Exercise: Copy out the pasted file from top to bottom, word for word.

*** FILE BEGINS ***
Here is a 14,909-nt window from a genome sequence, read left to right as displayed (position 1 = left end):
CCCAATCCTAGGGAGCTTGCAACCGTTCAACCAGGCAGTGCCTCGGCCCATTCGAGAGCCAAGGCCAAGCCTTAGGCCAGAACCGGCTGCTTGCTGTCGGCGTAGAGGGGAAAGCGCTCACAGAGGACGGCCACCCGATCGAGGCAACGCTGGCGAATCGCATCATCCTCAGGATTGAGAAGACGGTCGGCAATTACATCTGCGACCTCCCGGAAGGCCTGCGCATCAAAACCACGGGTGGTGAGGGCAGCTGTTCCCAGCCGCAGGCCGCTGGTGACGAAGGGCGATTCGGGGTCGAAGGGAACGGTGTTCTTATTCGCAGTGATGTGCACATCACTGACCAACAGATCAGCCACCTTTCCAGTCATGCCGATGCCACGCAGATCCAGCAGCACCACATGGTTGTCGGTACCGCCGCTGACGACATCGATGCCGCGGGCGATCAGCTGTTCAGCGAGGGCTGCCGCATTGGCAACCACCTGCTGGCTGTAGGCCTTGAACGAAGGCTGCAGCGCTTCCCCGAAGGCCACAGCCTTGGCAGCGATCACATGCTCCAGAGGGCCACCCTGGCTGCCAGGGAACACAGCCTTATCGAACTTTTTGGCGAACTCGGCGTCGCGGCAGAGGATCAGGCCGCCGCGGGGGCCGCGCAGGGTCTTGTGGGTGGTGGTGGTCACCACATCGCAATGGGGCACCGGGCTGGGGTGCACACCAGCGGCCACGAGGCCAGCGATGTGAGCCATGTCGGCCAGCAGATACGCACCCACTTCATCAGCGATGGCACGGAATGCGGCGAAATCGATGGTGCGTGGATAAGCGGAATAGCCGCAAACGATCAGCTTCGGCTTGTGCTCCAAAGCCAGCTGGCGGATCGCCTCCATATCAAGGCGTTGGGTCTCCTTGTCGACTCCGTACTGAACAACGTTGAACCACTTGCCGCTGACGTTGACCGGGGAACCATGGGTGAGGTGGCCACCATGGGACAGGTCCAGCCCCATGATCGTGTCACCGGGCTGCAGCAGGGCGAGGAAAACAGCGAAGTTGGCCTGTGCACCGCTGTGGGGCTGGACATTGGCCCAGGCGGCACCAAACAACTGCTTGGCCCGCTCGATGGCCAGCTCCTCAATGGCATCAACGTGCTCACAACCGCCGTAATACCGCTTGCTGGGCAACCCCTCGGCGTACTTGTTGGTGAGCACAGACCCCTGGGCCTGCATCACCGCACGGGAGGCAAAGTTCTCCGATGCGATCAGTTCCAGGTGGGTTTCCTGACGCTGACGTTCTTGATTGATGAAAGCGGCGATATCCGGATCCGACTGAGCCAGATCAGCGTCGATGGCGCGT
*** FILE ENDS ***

Here is a 14,909-nt window from a genome sequence, read left to right as displayed (position 1 = left end):
CCCAATCCTAGGGAGCTTGCAACCGTTCAACCAGGCAGTGCCTCGGCCCATTCGAGAGCCAAGGCCAAGCCTTAGGCCAGAACCGGCTGCTTGCTGTCGGCGTAGAGGGGAAAGCGCTCACAGAGGACGGCCACCCGATCGAGGCAACGCTGGCGAATCGCATCATCCTCAGGATTGAGAAGACGGTCGGCAATTACATCTGCGACCTCCCGGAAGGCCTGCGCATCAAAACCACGGGTGGTGAGGGCAGCTGTTCCCAGCCGCAGGCCGCTGGTGACGAAGGGCGATTCGGGGTCGAAGGGAACGGTGTTCTTATTCGCAGTGATGTGCACATCACTGACCAACAGATCAGCCACCTTTCCAGTCATGCCGATGCCACGCAGATCCAGCAGCACCACATGGTTGTCGGTACCGCCGCTGACGACATCGATGCCGCGGGCGATCAGCTGTTCAGCGAGGGCTGCCGCATTGGCAACCACCTGCTGGCTGTAGGCCTTGAACGAAGGCTGCAGCGCTTCCCCGAAGGCCACAGCCTTGGCAGCGATCACATGCTCCAGAGGGCCACCCTGGCTGCCAGGGAACACAGCCTTATCGAACTTTTTGGCGAACTCGGCGTCGCGGCAGAGGATCAGGCCGCCGCGGGGGCCGCGCAGGGTCTTGTGGGTGGTGGTGGTCACCACATCGCAATGGGGCACCGGGCTGGGGTGCACACCAGCGGCCACGAGGCCAGCGATGTGAGCCATGTCGGCCAGCAGATACGCACCCACTTCATCAGCGATGGCACGGAATGCGGCGAAATCGATGGTGCGTGGATAAGCGGAATAGCCGCAAACGATCAGCTTCGGCTTGTGCTCCAAAGCCAGCTGGCGGATCGCCTCCATATCAAGGCGTTGGGTCTCCTTGTCGACTCCGTACTGAACAACGTTGAACCACTTGCCGCTGACGTTGACCGGGGAACCATGGGTGAGGTGGCCACCATGGGACAGGTCCAGCCCCATGATCGTGTCACCGGGCTGCAGCAGGGCGAGGAAAACAGCGAAGTTGGCCTGTGCACCGCTGTGGGGCTGGACATTGGCCCAGGCGGCACCAAACAACTGCTTGGCCCGCTCGATGGCCAGCTCCTCAATGGCATCAACGTGCTCACAACCGCCGTAATACCGCTTGCTGGGCAACCCCTCGGCGTACTTGTTGGTGAGCACAGACCCCTGGGCCTGCATCACCGCACGGGAGGCAAAGTTCTCCGATGCGATCAGTTCCAGGTGGGTTTCCTGACGCTGACGTTCTTGATTGATGAAAGCGGCGATATCCGGATCCGACTGAGCCAGATCAGCGTCGATGGCGCGT